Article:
'Politically unacceptable' HBS should be replaced, says Towers Watson
EUROPE - The European Commission should abandon proposals to value individual characteristics of pension funds as part of the proposed 'holistic balance sheet' (HBS), according to consultancy Towers Watson, which warned that the review of the IORP Directive could otherwise be derailed by being "politically unacceptable".
In an open letter by EMEA head of retirement solutions Mark Stewart to the commissioner for internal markets Michel Barnier, the consultancy instead proposed its own version of the HBS that, it argued, was "workable".
He said that proposals put forward by the European Insurance and Occupational Pensions Authority (EIOPA) for the HBS were "potentially useful", but argued that resistance over the plans could destabilise the Commission's entire decade-long reform package - titled Europe 2020 - as it hoped to place a unified value on differing employer covenants and pension protection schemes in place across member states.
"However," Stewart said, "placing a single value on the 'IORP characteristics' consistently across all the many different types of characteristics, sectors and jurisdictions will be difficult and potentially controversial.
"Towers Watson considers that a variant to the EIOPA HBS may offer a more effective, less controversial and easier (hence cheaper) approach.
"This variant is consistent with our view that what really matters in protecting the rights of IORP members is the IORP sponsor's business model and its capacity for future wealth generation, backed by strong governance, risk management and supervisory oversight."
Stewart said it was sufficient to calculate the "quantum of reliance" on issues such as covenant and protection schemes, which would be taken into account when examining any potential funding shortfalls.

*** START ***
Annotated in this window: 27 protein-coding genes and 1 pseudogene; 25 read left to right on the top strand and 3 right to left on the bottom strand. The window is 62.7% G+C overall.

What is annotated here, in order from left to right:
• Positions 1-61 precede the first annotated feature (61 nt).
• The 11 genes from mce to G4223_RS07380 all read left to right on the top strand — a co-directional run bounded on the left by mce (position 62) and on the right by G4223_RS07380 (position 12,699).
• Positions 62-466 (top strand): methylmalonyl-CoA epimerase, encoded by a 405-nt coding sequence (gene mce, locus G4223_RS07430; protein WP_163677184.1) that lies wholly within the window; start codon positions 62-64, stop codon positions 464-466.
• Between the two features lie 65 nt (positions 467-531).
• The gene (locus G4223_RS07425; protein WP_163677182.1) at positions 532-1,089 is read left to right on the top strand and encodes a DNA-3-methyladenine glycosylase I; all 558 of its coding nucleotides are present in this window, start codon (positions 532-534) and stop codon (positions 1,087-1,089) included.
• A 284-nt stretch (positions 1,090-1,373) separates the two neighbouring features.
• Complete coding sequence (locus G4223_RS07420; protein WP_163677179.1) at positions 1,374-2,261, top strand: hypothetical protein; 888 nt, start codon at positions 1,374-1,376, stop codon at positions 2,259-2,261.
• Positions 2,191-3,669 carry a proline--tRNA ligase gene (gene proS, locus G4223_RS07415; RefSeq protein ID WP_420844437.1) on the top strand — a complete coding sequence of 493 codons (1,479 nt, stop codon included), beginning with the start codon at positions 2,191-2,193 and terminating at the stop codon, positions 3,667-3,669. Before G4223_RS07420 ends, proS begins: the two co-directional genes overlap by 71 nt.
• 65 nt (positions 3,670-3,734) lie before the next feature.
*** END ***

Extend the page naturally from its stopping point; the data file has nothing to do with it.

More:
"Any corrective action would then be decided by the IORP managers - and, where appropriate, the supervisory authorities giving due regard to all relevant circumstances, including the security mechanisms inherent within each member state's pension system and/or the IORP itself."
The consultancy also said its HBS variant benefitted from being simple enough to pass at the same time as Pillars II and III of the revised IORP Directive, amid concerns they could be introduced prior to Pillar I, covering scheme capital requirements.
Speaking in the upcoming July/August issue of IPE, the UK's National Association of Pension Funds' senior policy adviser James Walsh said pushing ahead with the latter two pillars was a proposal the organisation had "floated" in the wake of March's public hearing on the reforms.
"We pointed out that there was a good consensus around Pillars II and III and that we would be pleased if the Commission decided to press ahead with those two pillars, but leave the much more difficult area of Pillar 1 and pension schemes funding aside," he said.
The Towers Watson letter concluded: "Transparency of the overall security of the pension promise is paramount. The 'balancing item' approach at the core of the Towers Watson HBS variant achieves this without the controversial and expensive quantification process."